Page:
In Cameroon, we've seen an RFI journalist Ahmed Abba sentenced to 10 years in prison on terrorism charges. What message does his sentence send to other journalists working in Cameroon?
A pretty terrible one. Cameroon has really deteriorated quite quickly in the last several months. We've been tracking other cases since he was arrested. The ten years is obviously a completely ridiculous sentence. What was his crime? It was an act of journalism. So it is absolutely absurd that he has been sentenced at all. But he also faced the death penalty. The idea that this was the lesser of two punishments he was facing is really the staggering part. Cameroon went from having no journalists in jail to arresting Abba - I think Abba is now one of eight journalists currently behind bars in the country. We've seen an increase in other forms of pressure on press freedom, internet shutdowns or censorship or threats and intimidation. Denis Nkwebo, who was the head of the journalist syndicate there, had his car blown up outside of his house a couple of years ago. Journalists are really being sent a message that they are being watched and they need to watch what they say, which is, of course, in direct violation of the press freedom promises that these governments make.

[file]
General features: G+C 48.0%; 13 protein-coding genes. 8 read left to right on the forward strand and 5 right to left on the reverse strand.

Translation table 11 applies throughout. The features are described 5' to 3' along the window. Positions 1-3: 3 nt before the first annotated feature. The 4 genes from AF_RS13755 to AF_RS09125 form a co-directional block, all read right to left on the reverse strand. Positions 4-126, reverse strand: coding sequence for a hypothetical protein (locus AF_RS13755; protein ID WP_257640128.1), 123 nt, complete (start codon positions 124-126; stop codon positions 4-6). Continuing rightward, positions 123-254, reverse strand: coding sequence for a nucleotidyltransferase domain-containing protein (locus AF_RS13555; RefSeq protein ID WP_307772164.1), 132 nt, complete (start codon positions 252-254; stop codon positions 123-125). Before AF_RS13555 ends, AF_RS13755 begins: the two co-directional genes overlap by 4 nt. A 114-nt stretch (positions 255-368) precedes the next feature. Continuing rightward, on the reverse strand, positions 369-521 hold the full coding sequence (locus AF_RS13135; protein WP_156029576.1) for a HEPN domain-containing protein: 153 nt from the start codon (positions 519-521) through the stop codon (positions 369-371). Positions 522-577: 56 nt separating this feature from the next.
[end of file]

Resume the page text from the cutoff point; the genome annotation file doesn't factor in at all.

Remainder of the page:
To be fair to African countries, though, we've been seeing how US President Donald Trump is waging a war on the mainstream media there. Knowing how much influence the US has on the rest of the world, presumably this is not very good for press freedom?
Absolutely. It's troubling. By no means are our concerns on press freedom limited to Africa. We see issues of surveillance and attacks on the press in Britain, in France, in America, in Canada. We're seeing a real clampdown on freedoms that shouldn't be taken for granted, but has been taken for granted in those countries. As far as Donald Trump is concerned, it is really troubling because it sends a message that it is OK to behave this way, that it's OK to imprison journalists, that it is OK to dismiss news you don't like as being fake. You see that he is leading less. You see that echoed by other leaders, you see that with Erdogan in Turkey, you see that with President Xi in China. These are countries that embrace censorship and are silencing dissenting and critical voices. Donald Trump is certainly not doing things at that level yet, but the rhetoric he uses and the way he engages with press certainly suggests a similar animosity towards them which is really troubling, not just for journalists operating in America, but for the message it sends to leaders around the world.
Kerry Paterson is the advocacy manager for the Committee To Protect Journalists (CPJ).
Interview: Chrispin Mwakideu